During Thursday’s court session, the front row of the gallery, directly behind Blankenship, was filled with a handful of family members of miners who died in the Upper Big Branch explosion.
Blankenship sat quietly, sometimes taking notes and occasionally conferring with his lawyers.
When Assistant U.S. Attorney Steve Ruby began to ask Tracy Stumbo, the government’s mine safety expert, questions about a large map of the Upper Big Branch operation, Blankenship got up from the counsel table and walked across the courtroom so he could see the map, eventually taking a seat immediately adjacent to the jury box.
Continuing testimony that he started Wednesday, Stumbo explained to jurors how mine companies must build various structures underground to direct clean air from mine fans and separate it from dirty air contaminated with methane or coal dust.
Stumbo described one type of structure, called an overcast, which carries clean air in one tunnel over an intersection with another tunnel that contains dirty air.
“It’s just a way to let the air come up over the track,” Stumbo testified. “It’s an intersection, just like you’d have over a road.”
Stumbo also explained the process that mine examiners, or “firebosses,” are supposed to use to check mines for potential hazards.
“They’re looking for anything unusual, anything hazardous,” Stumbo said. “Things can change in a minute in a coal mine. Many things can happen.”
Stumbo said that, as underground miners dig farther and farther, expanding into many miles of tunnels, it takes more workers to check for safety hazards and fix any that are found.
“You’ve got to have several people working on ventilation, several people rock-dusting every day in these large mines,” Stumbo said.
Walls used his questions to make the point that none of the photographs depicted scenes from the Upper Big Branch Mine. In several instances, Walls wanted Stumbo to point out differences, such as the lack of reflective clothing worn by miners in the photos and the lack of a canopy on a mantrip in one of the photos, compared to what Walls suggested one might find in photographs from a Massey operation.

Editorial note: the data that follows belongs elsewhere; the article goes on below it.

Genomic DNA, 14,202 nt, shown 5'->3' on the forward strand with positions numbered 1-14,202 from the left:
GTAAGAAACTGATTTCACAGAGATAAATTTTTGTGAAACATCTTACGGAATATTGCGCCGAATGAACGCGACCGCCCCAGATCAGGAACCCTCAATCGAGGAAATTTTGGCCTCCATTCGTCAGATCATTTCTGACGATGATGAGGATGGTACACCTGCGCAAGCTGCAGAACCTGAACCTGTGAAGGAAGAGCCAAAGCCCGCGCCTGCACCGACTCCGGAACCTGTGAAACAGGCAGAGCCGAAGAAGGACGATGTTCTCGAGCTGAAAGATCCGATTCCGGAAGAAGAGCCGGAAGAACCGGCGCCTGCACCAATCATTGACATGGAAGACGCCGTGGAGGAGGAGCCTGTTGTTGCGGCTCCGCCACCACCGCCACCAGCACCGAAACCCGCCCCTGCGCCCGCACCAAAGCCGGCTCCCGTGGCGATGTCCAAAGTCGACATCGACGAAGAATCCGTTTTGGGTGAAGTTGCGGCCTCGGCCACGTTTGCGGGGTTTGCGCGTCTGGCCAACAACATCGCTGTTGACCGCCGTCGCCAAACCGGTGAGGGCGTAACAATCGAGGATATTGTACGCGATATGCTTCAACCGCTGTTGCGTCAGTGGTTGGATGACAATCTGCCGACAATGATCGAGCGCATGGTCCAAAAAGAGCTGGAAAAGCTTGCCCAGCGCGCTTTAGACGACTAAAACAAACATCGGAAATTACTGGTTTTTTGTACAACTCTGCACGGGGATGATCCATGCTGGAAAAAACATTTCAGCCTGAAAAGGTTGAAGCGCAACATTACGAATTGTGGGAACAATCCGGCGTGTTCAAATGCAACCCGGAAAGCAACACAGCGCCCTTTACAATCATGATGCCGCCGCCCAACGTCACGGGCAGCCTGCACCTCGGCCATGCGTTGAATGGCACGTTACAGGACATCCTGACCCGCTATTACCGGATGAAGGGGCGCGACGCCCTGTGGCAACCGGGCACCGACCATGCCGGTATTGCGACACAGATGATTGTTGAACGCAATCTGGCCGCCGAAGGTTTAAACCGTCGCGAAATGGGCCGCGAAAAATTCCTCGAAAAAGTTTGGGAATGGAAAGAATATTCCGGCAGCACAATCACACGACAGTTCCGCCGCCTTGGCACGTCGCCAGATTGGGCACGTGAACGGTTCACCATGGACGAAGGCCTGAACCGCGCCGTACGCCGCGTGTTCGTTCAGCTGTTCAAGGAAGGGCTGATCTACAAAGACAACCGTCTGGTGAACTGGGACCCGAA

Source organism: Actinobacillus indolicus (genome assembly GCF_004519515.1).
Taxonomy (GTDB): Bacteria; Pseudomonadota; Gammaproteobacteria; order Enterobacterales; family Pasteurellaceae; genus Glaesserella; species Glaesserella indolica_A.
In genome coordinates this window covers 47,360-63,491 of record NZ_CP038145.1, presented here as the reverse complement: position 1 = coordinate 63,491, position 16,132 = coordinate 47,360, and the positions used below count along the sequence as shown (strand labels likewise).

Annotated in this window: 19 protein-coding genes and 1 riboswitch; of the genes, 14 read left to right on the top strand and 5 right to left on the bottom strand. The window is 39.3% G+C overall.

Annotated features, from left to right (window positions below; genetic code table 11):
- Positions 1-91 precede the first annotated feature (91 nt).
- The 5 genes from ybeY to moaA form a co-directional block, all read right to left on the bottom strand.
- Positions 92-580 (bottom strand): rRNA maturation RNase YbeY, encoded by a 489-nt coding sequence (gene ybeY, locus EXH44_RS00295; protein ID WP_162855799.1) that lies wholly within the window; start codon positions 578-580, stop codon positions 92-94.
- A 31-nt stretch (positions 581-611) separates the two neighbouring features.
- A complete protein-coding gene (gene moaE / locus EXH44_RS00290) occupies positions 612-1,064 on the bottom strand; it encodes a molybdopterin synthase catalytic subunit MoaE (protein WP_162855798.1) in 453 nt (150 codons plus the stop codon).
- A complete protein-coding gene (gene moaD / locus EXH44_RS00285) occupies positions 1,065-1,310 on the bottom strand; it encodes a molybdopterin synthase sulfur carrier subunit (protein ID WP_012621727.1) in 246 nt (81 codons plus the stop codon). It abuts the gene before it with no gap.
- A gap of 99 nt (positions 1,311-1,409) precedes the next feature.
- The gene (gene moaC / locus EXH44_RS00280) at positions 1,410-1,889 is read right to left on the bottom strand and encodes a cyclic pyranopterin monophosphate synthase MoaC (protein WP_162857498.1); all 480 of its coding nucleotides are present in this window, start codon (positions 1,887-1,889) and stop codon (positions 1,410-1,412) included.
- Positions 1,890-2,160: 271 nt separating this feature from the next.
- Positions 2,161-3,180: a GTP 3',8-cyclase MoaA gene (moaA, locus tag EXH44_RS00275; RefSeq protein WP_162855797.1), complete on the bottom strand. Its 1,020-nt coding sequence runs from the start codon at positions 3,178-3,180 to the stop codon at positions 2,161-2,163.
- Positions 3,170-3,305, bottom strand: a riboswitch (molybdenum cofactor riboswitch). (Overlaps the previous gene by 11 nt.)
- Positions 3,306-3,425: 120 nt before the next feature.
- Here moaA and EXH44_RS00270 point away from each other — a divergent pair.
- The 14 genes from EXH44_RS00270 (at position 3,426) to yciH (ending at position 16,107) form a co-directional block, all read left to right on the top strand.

Also, Walls tried to undermine earlier testimony in which Stumbo described the need for frequent — in some cases daily — safety examinations by company firebosses. Stumbo would not admit that areas of a mine where active coal production isn’t occurring shouldn’t be a focus for fireboss examinations.
“If you have a person building a stopping in the [air] return [tunnel], that area has to be pre-shifted,” Stumbo said. “If someone has to go to a pump, that area has to be pre-shifted.”
Stumbo did say he couldn’t provide a firm estimate for the number of miners needed to perform safety work at Upper Big Branch simply by looking at a map of the mine.
“I would have to do a jobs study,” he said.
Walls also tried to get Stumbo to agree that companies might have good reasons to use blasting to build ventilation overcasts, rather than building them with continuous-mining machines. Walls wanted Stumbo to admit that it might be reasonable for mine operators not to want to pull a continuous-mining machine out from producing coal to build an overcast, or that cutting overcasts quickly wears down continuous-mining machine bits.
Berger sent the jury home early, at 4 p.m., on Thursday, after a dispute developed over an effort by defense lawyers to block jurors from hearing audio of various telephone calls that Blankenship recorded. Jurors were told to return for court at 9 a.m. today.
Reach Ken Ward Jr. at email@example.com, 304-348-1702 or follow @kenwardjr on Twitter.